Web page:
THE COMPANY SHE KEEPS (1950)
A typical RKO feature, with a difference. Lizabeth Scott plays a sympathetic parole officer who looks after Jane Greer when she is released from prison. Jane is a hard case and isn’t very happy when Lizabeth gets her a job as a nurse’s assistant at a hospital.
Before too long, Jane has her sights set on newspaper columnist,Dennis O’Keefe, who just happens to be Lizabeth’s boyfriend!
So the Greer character seems to be a selfish schemer. But the interesting twist is that we discover so much more about her – the sad way she has to consult a dictionary while trying to read O’Keefe’s newspaper column; or the scene where she almost steals a coat from a department store then changes her mind.
She even admits to O’Keefe that she went after him.
(I like this photo . the look on each of the actresses’s faces almost tells you who’s who! Jane with the raised eye brow, obviously thinking of her next move. Lizabeth looking straight ahead, honest, straightforward.)
But she can’t believe in Lizabeth’s sincerity – “You’re jealous a parolee can take something away from you, and I can too.”
The saintly Scott sticks by Greer even when she realises she’s losing O’Keefe to Jane.
So it’s Jane’s film – her character is well developed as she finally realises there are people she can trust.
Actually, Jane and Lizabeth could easily have reversed roles!
The supporting cast includes John Hoyt as a judge. A supporting actor I always look out for. He always gives a solid performance.
As happens often, the film’s poster is misleading. You’d think Lizabeth Scott is the femme fatale!
SLEEPERS WEST (1941,Fox)
Good little thriller in the Lloyd Nolan ‘Michael Shayne’ series. The plot rings bells for Narrow Margin. Opening with a mysterious figure being stretchered onto a San Francisco bound train. Shayne has to deliver reluctant witness Mary Beth Hughes to testify at a trial. Shayne’s ex-girlfriend,Lynn Bari is on board too – she’s a reporter and senses there is a story if she can only figure out what it is.
Louis Jean Heydt has a larger than usual role as a passenger who wants to leave his wife and start a new life in South America. He and Mary Beth Hughes have some good scenes together.
Always good to see Ed Brophy as a cheery railroad detective (when is Ed anything other than cheerful!)
Nolan and Bari make a great team.
THE MAN WITH A CLOAK
Some good dialogue in this 1951 MGM film based on John Dickson Carr’s story, “The Gentleman from Paris”.
Set in a New York mansion in 1848,Barbara Stanwyck,Joe De Santis and Margaret Wycherley are conspiring against the mansion’s owner,Louis Calhern. The threesome run the household. De Santis thinks Barbara’s plans are taking too long: “You have to do everything politely. You even have to murder a man politely.”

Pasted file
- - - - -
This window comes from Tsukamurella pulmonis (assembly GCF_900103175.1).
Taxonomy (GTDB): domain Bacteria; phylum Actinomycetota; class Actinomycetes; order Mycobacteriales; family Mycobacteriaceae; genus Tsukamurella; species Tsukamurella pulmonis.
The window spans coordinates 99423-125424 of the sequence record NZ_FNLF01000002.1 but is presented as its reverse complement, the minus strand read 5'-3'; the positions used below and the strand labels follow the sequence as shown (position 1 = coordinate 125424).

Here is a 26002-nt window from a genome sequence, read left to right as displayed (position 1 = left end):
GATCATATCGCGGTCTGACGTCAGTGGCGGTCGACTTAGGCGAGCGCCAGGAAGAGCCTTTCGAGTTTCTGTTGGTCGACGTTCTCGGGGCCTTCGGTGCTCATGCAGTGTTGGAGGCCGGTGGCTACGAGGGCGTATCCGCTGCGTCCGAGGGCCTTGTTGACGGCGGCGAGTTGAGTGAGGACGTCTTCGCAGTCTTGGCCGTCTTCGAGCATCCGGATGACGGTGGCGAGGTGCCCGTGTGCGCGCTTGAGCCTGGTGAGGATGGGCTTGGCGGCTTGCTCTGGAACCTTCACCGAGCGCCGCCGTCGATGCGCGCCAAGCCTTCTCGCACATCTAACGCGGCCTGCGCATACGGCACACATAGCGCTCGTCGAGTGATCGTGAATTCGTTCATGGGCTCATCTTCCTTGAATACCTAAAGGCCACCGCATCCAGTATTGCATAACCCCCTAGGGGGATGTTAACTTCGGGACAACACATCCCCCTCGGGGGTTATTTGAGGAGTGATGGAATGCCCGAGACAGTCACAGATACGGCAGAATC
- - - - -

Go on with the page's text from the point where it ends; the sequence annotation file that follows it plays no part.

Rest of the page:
When mysterious stranger,Joseph Cotten, comes to the mansion,De Santis answers the door:
Cotten: “Are you the butler?”
De Santis: “I am.”
Cotten:”It is a role remarkably unsuited to you.”
Margaret Wycherely (good as always) is the cook/maid and says to Cotten: “Would you take advice from the likes of me?”
Cotten:”Ma’am,I take advice as easily as I take wine. The only trouble is I’ve never been able to make good use of either.”
The more I see of Louis Calhern ,the more I am impressed. When he gets a good role, as here, he shows how good he is.
For more on this interesting film , take a look at Colin’s excellent review over at Ride The High Country .
GOLD RUSH MAISIE 1940
Ann Sothern as Maisie Ravier knows her place. Maisie is a singer trying to get to a small night club which has offered her a job. She observes: “With the money they’re offering me, I know they’re not expecting Jeanette MacDonald.”
Maisie’s car breaks down in the middle of nowhere, and Lee Bowman reluctantly helps her.
(Incidentally,why is it in any film you watch, a suitcase,supposedly full of clothes etc,is handled as if it is as light as a feather!)
Maisie goes into a café run by Irving Bacon. She overhears a customer saying to Bacon: “Give me the usual and bear down on the onions.”
Bacon calls out to his wife in the kitchen: “Gus is here.The usual and plenty of tears.”
Playing mother and daughter for a second time are Mary Nash and Virginia Weidler.They were well off in The Philadelphia Story, but here they are part of a poor farming family .
It’s always a pleasure to be in Ann Sothern’s company, but the script is uneven,veering between comedy and melodrama.